One of the challenging things about living in a global society is that we frequently hear about practices in other countries that seem to us strange - or even morally outrageous. An example is the case of Sakineh Mohammadi Ashtiani, a woman recently convicted of adultery in an Iranian court and sentenced to death by stoning.
Moral outrage in a case like this is an appropriate response, but it is important to look closely at what we are responding to when we feel outrage. Is it to the method of execution or to the disproportion between the crime and the punishment, or is it to the disparity between the courts' treatment of men and women? Perhaps it is to all three; perhaps it is to something more substantial.
Some people insist that it is inappropriate to criticize the moral practices of other cultures. There is an old and popular expression that says, "When in Rome, do as the Romans do," which is often used to defend the idea that right and wrong are really just cultural conventions.
The earliest articulation of this notion occurs in "The Histories" by the Greek historian Herodotus. He recounts a story about Darius, a Persian king from the 5th century B.C. Darius was interested in learning about various cultural beliefs and practices, so he would question people from the lands bordering his kingdom.
During his reign, Darius summoned the Hellenes at his court and asked them how much money they would accept for eating the bodies of their dead fathers. They answered that they would not do that for any amount of money. Later, Darius summoned some Indians called Kallatiai, who do eat their dead parents. In the presence of the Hellenes, with an interpreter to inform them of what was said, he asked the Indians how much money they would accept to burn the bodies of their dead fathers. They responded with an outcry, ordering him to shut his mouth lest he offend the gods.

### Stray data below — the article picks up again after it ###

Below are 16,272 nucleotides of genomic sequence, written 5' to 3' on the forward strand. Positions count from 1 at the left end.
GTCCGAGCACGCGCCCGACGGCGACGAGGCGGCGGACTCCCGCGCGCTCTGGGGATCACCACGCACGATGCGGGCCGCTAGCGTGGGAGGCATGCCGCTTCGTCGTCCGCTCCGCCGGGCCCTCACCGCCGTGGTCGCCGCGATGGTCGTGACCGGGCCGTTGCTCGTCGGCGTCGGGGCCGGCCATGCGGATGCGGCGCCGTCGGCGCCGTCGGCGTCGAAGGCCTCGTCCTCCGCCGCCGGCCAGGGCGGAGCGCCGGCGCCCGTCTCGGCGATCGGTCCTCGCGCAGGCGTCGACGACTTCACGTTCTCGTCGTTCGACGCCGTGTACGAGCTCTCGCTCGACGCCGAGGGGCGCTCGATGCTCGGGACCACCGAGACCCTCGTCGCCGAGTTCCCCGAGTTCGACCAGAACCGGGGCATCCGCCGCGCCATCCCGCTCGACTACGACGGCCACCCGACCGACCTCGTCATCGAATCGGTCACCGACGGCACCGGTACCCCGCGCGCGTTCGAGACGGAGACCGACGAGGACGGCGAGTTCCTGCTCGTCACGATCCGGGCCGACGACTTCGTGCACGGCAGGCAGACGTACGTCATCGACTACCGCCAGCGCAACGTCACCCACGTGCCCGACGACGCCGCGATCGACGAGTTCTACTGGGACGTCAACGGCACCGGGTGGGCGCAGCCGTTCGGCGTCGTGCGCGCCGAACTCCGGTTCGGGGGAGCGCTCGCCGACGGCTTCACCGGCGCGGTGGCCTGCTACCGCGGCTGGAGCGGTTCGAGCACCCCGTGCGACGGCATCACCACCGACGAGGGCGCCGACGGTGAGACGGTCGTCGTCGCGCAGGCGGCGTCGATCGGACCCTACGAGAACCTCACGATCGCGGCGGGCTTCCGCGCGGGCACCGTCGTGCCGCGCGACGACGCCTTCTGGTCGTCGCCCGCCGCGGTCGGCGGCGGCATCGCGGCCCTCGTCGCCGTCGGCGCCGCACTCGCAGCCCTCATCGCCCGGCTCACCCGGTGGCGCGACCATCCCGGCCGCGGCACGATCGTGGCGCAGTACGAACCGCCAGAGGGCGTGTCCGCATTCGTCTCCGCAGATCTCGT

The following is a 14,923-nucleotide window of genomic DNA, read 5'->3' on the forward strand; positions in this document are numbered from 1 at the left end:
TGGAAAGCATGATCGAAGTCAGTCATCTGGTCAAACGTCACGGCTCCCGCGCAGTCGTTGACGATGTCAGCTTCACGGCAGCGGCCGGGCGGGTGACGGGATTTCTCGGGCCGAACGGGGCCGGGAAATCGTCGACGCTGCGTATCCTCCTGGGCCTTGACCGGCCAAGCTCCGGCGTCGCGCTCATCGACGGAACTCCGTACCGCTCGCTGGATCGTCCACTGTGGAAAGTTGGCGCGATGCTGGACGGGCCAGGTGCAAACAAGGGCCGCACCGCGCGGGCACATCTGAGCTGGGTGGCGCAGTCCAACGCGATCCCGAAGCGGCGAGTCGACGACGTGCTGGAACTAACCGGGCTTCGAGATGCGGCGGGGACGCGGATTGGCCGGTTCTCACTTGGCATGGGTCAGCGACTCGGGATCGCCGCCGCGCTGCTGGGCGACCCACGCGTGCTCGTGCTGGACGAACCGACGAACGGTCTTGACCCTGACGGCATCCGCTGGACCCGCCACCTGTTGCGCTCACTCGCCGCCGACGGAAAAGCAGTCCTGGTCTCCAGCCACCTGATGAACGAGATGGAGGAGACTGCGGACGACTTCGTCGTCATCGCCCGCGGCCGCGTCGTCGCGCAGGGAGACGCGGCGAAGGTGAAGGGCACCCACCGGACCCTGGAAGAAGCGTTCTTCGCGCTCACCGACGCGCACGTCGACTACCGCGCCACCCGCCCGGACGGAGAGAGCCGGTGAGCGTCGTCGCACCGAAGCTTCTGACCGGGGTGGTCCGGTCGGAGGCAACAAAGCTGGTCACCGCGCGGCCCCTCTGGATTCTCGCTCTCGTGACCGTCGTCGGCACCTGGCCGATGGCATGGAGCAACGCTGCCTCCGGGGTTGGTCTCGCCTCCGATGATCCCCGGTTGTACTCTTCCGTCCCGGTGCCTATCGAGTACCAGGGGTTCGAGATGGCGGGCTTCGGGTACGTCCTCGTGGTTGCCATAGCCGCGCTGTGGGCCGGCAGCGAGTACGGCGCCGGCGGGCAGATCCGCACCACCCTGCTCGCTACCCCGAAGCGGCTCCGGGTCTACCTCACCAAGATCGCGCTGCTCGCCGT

On the face of it, the Hellenes and the Kallatiai had very different moral beliefs: The Hellenes believed it was necessary to burn their dead relatives and the Kallatiai believed it was necessary to eat them. And yet everything depends on how we describe the situation, for both the Hellenes and the Kallatiai had distinctive cultural rituals by which they expressed reverence for the dead, and ignoring those rituals, by doing something else with dead bodies, was regarded as an act of irreverence. So we could say that both the Hellenes and the Kallatiai had the same ethical views, namely, that one should always express reverence toward dead relatives. In other words, they had different rules for proper treatment of the dead, but their respective rules were based on the same ethical principle.
It is an indisputable fact that different cultures have different ethical norms or standards, but it is not possible to reduce ethics to those cultural norms. We should look carefully at cultural differences and neither immediately dismiss as ethically wrong those that are unfamiliar nor simplistically accept all practices as morally neutral.
I wonder how an Iranian apologist of the stoning of Ms. Ashtiani would respond to some of our punishments?
Teresa Lewis is on death row in Virginia (one of four states that retains the electric chair as an optional form of execution). She confessed to conspiring to kill her husband and stepson, was convicted, and sentenced to death. The two actual shooters received sentences of life in prison. Lewis has an IQ score of 72, which is considered borderline for intellectual disability. She is scheduled to be executed Sept. 23.
Executions are so common in the United States that coverage of them rarely makes it past local news, but a stoning in Iran makes headlines around the world.
How should we react to the impending stoning of Ashtiani? With moral outrage, of course, but not because our practices are somehow more civilized than Iran's. We should react with the same outrage to any serious assault on human dignity. If we feel the burn of indignation towards those who are responsible for the sentencing of Ashtiani, shouldn't we feel the same way toward those responsible in the case of Lewis?
The fact that we don't feel the same way can be explained culturally, but it cannot be justified.
The Ethical Life is a twice-monthly series of reflections on the ways ethical thinking influences our actions, emotions and relationships. Richard Kyte is the director of the D.B. Reinhart Institute for Ethics in Leadership at Viterbo University.